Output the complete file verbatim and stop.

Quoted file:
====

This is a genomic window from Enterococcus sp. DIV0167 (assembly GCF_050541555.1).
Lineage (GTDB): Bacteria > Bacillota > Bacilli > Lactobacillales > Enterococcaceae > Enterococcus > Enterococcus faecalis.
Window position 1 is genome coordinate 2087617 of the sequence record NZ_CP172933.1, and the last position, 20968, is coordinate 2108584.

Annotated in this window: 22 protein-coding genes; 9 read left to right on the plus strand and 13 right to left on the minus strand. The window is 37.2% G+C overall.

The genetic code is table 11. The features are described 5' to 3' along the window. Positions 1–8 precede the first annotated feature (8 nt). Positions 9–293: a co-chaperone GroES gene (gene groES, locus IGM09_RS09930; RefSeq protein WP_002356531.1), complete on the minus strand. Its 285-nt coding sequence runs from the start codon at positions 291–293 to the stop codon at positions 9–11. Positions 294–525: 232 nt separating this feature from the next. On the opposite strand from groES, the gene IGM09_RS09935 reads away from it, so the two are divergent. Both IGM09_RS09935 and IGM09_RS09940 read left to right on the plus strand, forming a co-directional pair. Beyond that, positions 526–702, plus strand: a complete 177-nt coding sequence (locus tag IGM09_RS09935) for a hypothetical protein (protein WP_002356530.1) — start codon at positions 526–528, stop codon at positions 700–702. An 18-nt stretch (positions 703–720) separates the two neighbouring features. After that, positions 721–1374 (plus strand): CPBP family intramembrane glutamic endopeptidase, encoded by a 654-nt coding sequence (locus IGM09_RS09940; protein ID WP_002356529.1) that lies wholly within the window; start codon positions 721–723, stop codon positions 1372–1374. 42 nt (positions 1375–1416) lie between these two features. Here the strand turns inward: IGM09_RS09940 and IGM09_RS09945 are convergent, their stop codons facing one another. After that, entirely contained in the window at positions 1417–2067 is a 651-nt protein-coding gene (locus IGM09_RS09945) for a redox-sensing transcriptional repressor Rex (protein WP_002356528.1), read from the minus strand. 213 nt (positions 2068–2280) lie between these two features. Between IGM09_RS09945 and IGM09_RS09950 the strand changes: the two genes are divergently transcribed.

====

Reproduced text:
This is a genomic window from Enterococcus sp. DIV0167 (assembly GCF_050541555.1).
Lineage (GTDB): Bacteria > Bacillota > Bacilli > Lactobacillales > Enterococcaceae > Enterococcus > Enterococcus faecalis.
Window position 1 is genome coordinate 2087617 of the sequence record NZ_CP172933.1, and the last position, 20968, is coordinate 2108584.

Annotated in this window: 22 protein-coding genes; 9 read left to right on the plus strand and 13 right to left on the minus strand. The window is 37.2% G+C overall.

The genetic code is table 11. The features are described 5' to 3' along the window. Positions 1–8 precede the first annotated feature (8 nt). Positions 9–293: a co-chaperone GroES gene (gene groES, locus IGM09_RS09930; RefSeq protein WP_002356531.1), complete on the minus strand. Its 285-nt coding sequence runs from the start codon at positions 291–293 to the stop codon at positions 9–11. Positions 294–525: 232 nt separating this feature from the next. On the opposite strand from groES, the gene IGM09_RS09935 reads away from it, so the two are divergent. Both IGM09_RS09935 and IGM09_RS09940 read left to right on the plus strand, forming a co-directional pair. Beyond that, positions 526–702, plus strand: a complete 177-nt coding sequence (locus tag IGM09_RS09935) for a hypothetical protein (protein WP_002356530.1) — start codon at positions 526–528, stop codon at positions 700–702. An 18-nt stretch (positions 703–720) separates the two neighbouring features. After that, positions 721–1374 (plus strand): CPBP family intramembrane glutamic endopeptidase, encoded by a 654-nt coding sequence (locus IGM09_RS09940; protein ID WP_002356529.1) that lies wholly within the window; start codon positions 721–723, stop codon positions 1372–1374. 42 nt (positions 1375–1416) lie between these two features. Here the strand turns inward: IGM09_RS09940 and IGM09_RS09945 are convergent, their stop codons facing one another. After that, entirely contained in the window at positions 1417–2067 is a 651-nt protein-coding gene (locus IGM09_RS09945) for a redox-sensing transcriptional repressor Rex (protein WP_002356528.1), read from the minus strand. 213 nt (positions 2068–2280) lie between these two features. Between IGM09_RS09945 and IGM09_RS09950 the strand changes: the two genes are divergently transcribed.